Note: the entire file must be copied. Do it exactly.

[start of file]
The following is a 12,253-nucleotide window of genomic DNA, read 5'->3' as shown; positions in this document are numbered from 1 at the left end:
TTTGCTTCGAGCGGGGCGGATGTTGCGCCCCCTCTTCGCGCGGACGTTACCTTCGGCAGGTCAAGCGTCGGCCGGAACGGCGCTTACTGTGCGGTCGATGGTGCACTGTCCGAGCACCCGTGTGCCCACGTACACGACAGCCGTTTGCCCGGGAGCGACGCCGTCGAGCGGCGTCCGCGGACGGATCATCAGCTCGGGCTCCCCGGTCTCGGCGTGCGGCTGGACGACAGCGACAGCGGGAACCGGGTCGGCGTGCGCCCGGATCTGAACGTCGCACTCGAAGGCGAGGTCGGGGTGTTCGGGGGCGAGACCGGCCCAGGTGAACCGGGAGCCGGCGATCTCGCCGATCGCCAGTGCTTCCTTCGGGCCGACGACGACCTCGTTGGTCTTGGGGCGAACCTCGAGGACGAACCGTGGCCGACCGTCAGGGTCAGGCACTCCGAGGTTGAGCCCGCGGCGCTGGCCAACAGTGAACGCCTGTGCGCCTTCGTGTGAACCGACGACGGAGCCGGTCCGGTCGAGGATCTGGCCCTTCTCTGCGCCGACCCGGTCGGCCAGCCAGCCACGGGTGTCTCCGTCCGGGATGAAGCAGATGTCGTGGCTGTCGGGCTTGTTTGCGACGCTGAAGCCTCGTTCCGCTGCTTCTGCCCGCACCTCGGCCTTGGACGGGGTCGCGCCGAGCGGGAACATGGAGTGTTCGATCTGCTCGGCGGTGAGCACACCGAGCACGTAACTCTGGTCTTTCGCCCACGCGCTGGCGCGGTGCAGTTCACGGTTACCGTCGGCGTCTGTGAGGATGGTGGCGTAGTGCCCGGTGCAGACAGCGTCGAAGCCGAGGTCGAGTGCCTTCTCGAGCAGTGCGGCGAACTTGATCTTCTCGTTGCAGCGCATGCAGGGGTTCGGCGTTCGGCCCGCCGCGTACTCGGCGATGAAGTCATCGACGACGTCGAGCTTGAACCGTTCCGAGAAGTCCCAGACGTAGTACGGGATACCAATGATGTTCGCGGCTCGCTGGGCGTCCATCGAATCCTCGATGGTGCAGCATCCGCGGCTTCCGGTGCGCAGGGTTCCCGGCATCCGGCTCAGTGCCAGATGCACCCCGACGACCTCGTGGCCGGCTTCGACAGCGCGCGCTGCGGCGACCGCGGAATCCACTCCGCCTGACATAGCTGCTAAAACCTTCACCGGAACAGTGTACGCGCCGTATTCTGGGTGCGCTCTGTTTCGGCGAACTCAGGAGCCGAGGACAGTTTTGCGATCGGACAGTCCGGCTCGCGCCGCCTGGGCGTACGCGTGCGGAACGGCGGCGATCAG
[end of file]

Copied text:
The following is a 12,253-nucleotide window of genomic DNA, read 5'->3' as shown; positions in this document are numbered from 1 at the left end:
TTTGCTTCGAGCGGGGCGGATGTTGCGCCCCCTCTTCGCGCGGACGTTACCTTCGGCAGGTCAAGCGTCGGCCGGAACGGCGCTTACTGTGCGGTCGATGGTGCACTGTCCGAGCACCCGTGTGCCCACGTACACGACAGCCGTTTGCCCGGGAGCGACGCCGTCGAGCGGCGTCCGCGGACGGATCATCAGCTCGGGCTCCCCGGTCTCGGCGTGCGGCTGGACGACAGCGACAGCGGGAACCGGGTCGGCGTGCGCCCGGATCTGAACGTCGCACTCGAAGGCGAGGTCGGGGTGTTCGGGGGCGAGACCGGCCCAGGTGAACCGGGAGCCGGCGATCTCGCCGATCGCCAGTGCTTCCTTCGGGCCGACGACGACCTCGTTGGTCTTGGGGCGAACCTCGAGGACGAACCGTGGCCGACCGTCAGGGTCAGGCACTCCGAGGTTGAGCCCGCGGCGCTGGCCAACAGTGAACGCCTGTGCGCCTTCGTGTGAACCGACGACGGAGCCGGTCCGGTCGAGGATCTGGCCCTTCTCTGCGCCGACCCGGTCGGCCAGCCAGCCACGGGTGTCTCCGTCCGGGATGAAGCAGATGTCGTGGCTGTCGGGCTTGTTTGCGACGCTGAAGCCTCGTTCCGCTGCTTCTGCCCGCACCTCGGCCTTGGACGGGGTCGCGCCGAGCGGGAACATGGAGTGTTCGATCTGCTCGGCGGTGAGCACACCGAGCACGTAACTCTGGTCTTTCGCCCACGCGCTGGCGCGGTGCAGTTCACGGTTACCGTCGGCGTCTGTGAGGATGGTGGCGTAGTGCCCGGTGCAGACAGCGTCGAAGCCGAGGTCGAGTGCCTTCTCGAGCAGTGCGGCGAACTTGATCTTCTCGTTGCAGCGCATGCAGGGGTTCGGCGTTCGGCCCGCCGCGTACTCGGCGATGAAGTCATCGACGACGTCGAGCTTGAACCGTTCCGAGAAGTCCCAGACGTAGTACGGGATACCAATGATGTTCGCGGCTCGCTGGGCGTCCATCGAATCCTCGATGGTGCAGCATCCGCGGCTTCCGGTGCGCAGGGTTCCCGGCATCCGGCTCAGTGCCAGATGCACCCCGACGACCTCGTGGCCGGCTTCGACAGCGCGCGCTGCGGCGACCGCGGAATCCACTCCGCCTGACATAGCTGCTAAAACCTTCACCGGAACAGTGTACGCGCCGTATTCTGGGTGCGCTCTGTTTCGGCGAACTCAGGAGCCGAGGACAGTTTTGCGATCGGACAGTCCGGCTCGCGCCGCCTGGGCGTACGCGTGCGGAACGGCGGCGATCAG